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Welcome to the blog of the NeverTooLate Girl.

With the aim to try out, write about and rate the things that people say they'd like to do but haven't quite gotten around to, this website gives you the real and often humourous inside gen on whether it's really worth it.

Read about it,think about it, do it.

 The Top 20 Never Too Late List

  1. Learn to fly - RATED 4/5.
  2. Learn to shoot - RATED 4/5.
  3. Have a personal shopper day.
  4. Attend carols at Kings College Chapel on Christmas Eve - RATED 2.5/5.
  5. Have a date with a toy boy.
  6. Do a sky dive.
  7. Eat at The Ivy - RATED 4/5.
  8. Drive a Lamborgini.
  9. Climb a mountain - CURRENT CHALLENGE.
  10. Have a spa break - RATED 4.5/5.
  11. See the Northern Lights.
  12. Get a detox RATED 4/5.
  13. Read War & Peace - RATED 1/5.
  14. Go on a demonstration for something you believe in.
  15. Attend a Premier in Leicester Square.
  16. Go to Royal Ascot.
  17. Buy a Harley Davidson - RATED 5/5
  18. Study for a PhD - RATED 4/5.
  19. Visit Cuba - RATED 4/5.
  20. Be a medical volunteer overseas - RATED 3/5. 



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Entries in JFK Library and Museum (1)


Standing in the Oval Office, Bay of Pigs from the other side, frock envy.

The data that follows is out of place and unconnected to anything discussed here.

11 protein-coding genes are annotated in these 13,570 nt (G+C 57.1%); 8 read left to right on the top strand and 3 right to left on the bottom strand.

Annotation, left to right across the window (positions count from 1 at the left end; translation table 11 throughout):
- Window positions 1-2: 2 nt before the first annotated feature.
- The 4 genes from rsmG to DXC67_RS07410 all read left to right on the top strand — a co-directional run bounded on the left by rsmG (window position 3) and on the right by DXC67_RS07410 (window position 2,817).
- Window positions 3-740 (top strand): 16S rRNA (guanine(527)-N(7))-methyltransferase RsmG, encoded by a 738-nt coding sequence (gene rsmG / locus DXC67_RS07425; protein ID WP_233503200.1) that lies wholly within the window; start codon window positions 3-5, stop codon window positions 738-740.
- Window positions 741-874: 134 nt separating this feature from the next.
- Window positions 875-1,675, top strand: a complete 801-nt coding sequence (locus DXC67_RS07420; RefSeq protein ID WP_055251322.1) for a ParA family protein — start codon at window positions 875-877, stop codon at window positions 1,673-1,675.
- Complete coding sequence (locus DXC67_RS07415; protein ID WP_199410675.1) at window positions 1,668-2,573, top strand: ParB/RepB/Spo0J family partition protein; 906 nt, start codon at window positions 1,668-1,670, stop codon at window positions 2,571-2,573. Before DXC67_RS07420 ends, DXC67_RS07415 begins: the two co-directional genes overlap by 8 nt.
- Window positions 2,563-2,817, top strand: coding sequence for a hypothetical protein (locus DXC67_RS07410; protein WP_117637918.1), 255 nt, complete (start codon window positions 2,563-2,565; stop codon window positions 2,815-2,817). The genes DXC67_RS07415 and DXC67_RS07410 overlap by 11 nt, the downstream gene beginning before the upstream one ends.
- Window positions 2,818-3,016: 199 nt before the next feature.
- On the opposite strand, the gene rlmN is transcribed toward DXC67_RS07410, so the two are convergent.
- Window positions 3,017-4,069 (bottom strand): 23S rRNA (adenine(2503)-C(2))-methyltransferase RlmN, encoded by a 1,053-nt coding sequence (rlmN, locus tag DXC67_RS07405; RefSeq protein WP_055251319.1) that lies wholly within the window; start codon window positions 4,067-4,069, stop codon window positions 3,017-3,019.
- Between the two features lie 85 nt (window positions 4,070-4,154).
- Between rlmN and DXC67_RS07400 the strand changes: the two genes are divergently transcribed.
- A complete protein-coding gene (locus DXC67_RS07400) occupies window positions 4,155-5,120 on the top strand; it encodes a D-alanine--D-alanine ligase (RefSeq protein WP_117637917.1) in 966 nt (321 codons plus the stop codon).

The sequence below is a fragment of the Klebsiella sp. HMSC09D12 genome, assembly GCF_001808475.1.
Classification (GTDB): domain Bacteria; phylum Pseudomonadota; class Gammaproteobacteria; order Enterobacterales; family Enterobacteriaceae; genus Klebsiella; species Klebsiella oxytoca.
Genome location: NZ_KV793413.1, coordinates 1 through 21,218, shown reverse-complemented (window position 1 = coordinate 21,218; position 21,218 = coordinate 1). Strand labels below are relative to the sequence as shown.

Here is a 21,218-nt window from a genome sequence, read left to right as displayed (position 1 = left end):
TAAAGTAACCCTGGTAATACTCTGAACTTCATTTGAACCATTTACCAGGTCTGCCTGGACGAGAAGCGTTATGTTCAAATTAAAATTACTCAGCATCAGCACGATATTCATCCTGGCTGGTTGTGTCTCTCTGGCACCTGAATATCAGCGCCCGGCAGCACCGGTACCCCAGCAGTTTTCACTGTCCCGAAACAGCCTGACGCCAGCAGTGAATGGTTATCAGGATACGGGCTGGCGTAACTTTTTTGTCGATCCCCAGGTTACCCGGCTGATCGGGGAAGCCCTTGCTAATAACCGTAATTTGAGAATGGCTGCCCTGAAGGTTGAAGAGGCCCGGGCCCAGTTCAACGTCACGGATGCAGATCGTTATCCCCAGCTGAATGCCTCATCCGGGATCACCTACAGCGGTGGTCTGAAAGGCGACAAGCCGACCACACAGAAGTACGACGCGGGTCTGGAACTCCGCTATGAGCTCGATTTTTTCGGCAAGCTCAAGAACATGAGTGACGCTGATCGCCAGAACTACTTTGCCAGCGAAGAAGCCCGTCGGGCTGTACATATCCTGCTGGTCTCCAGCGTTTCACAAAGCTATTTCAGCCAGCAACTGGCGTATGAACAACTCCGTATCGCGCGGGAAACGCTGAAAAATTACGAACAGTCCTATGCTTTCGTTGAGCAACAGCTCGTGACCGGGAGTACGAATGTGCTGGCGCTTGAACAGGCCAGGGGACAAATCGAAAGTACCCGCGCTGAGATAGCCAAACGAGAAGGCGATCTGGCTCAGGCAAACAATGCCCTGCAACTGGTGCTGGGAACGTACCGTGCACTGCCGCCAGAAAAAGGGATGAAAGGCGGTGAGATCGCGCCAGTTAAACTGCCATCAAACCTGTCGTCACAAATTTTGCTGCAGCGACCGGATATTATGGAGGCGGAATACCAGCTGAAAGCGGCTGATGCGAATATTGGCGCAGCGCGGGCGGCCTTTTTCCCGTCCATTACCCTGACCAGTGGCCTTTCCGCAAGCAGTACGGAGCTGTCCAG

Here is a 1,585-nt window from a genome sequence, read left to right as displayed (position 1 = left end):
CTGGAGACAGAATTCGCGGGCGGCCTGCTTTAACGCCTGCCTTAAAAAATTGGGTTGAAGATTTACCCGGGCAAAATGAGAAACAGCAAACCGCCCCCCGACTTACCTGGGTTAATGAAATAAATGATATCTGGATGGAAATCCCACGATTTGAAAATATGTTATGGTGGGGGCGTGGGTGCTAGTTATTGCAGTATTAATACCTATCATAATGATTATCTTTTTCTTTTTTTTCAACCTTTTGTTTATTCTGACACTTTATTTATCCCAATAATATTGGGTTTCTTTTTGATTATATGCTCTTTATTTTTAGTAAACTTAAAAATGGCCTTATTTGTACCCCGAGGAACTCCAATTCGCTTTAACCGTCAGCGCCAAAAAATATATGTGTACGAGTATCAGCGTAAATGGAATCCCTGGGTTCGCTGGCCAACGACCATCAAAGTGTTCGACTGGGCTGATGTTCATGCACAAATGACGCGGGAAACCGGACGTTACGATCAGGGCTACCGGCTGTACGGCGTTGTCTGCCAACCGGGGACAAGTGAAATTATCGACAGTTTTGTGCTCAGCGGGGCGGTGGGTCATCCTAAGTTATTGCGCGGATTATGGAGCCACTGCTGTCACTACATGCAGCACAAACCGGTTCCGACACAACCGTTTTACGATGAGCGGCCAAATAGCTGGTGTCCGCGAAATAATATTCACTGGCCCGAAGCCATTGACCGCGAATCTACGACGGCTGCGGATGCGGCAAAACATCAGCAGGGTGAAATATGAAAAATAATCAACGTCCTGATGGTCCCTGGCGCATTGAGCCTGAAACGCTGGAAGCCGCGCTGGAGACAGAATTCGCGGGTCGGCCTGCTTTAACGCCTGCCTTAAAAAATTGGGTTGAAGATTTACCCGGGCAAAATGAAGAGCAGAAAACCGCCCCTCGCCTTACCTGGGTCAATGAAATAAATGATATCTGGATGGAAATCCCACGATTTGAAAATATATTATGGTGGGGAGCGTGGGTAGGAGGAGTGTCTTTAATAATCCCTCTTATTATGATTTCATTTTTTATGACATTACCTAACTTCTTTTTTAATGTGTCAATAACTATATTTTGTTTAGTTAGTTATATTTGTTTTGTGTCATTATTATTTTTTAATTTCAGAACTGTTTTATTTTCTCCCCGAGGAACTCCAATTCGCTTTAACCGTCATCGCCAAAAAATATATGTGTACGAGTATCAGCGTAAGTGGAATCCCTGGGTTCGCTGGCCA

The Oval Office is surprisingly small.  At least that’s how it feels as I stand in the mocked-up version at the John F. Kennedy Museum ( at Columbia Point in the southern half of Boston.  It had been an easy journey from my hotel on Boylston by taking the red line from down-town crossing four stops south to JFK/UMass and then popping up about fifteen or twenty minutes later in what feels remarkably like south west London.  There are streets full of solid residential properties with well-kept gardens and avenues amply planted with trees and shrubbery.  It’s a little disconcerting when you know you are two thousand miles from home. At the bus-stop I find the bus to the museum is free and the ten-minute route runs along the edge of the bay and loops into the University of Massachusetts before dropping off passengers at the front of the JFK museum.  The University of Massachusetts must have one of the most enviable locations for a university in the whole of the United States.  It is nestled on the waterfront with long lawns leading down to the water’s edge and buildings which look modern and well-maintained.  On this Sunday morning there are groups of students, male and female, black and white, doing American Football drills.  It all feels very relaxed.